New Yorker has an excellent piece on Jaime Levy's work in the early days of net culture. Those around at the time are guaranteed to get rather misty-eyed at it, and it's great to see Jaime's work celebrated in this way.
In the early '90s, Jaime Levy, a punk-rock hacker chick from Los Angeles, marched into the Tisch Building at NYU without an appointment. The move was part bombast, part desperation: She wanted to join the university's Interactive Telecommunications Program, but didn't think she could have gotten an interview if she tried. She wandered around the fourth ﬂoor until someone led her to the office of Red Burns, the program's venerable chair, a bristly redheaded matriarch some called the Godmother of Silicon Alley. Jaime was intimidated, but she had only two days in the city, so she told Burns she wanted to tell stories using computers. Burns took a shine to Jaime — a kid with only a skateboard and an Amiga to her name — and gave her a full ride.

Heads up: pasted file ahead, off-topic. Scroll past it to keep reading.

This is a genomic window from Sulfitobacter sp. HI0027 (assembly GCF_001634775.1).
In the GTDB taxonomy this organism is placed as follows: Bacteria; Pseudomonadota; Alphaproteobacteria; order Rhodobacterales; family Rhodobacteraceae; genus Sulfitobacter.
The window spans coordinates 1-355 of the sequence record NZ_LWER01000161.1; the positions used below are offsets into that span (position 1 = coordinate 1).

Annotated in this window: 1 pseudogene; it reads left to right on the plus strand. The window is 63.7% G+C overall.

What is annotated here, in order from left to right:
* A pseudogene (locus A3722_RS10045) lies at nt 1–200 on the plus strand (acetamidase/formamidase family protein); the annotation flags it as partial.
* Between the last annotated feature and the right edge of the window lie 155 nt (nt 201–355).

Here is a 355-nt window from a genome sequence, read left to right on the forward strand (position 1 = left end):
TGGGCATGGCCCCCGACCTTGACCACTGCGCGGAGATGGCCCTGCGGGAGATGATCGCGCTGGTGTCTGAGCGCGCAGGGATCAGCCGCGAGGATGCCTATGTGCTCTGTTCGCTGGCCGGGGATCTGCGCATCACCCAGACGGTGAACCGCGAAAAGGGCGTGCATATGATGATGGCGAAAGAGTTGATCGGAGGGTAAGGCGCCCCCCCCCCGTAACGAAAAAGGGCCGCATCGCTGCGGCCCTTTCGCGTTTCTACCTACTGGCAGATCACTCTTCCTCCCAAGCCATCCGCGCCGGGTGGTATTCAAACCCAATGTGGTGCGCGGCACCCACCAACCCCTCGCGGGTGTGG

Jaime spent her years at NYU experimenting with interactive media. For her master's thesis, she combined the do-it-yourself ethos of punk with the emerging possibilities of desktop publishing, producing an electronic magazine, Cyber Rag, on ﬂoppy disk. With color-printed labels Krazy Glued onto each "issue," Cyber Rag looked the part of a punk-rock fanzine. Loaded onto a consumer Mac, its stories came to life with images pilfered from the Village Voice, the Whole Earth Review, Mondo 2000, and Newsweek, collaged together onscreen as though they'd been xeroxed by hand. Cyber Rag was the first publication of its kind, built with Apple HyperCard and MacPaint. Along with her animations, Jaime added edgy interactive games (in one, you chase Manuel Noriega around Panama), hacker how-tos, and catty musings about hippies, sneaking into computer trade shows, and cyberspace.Claire Evans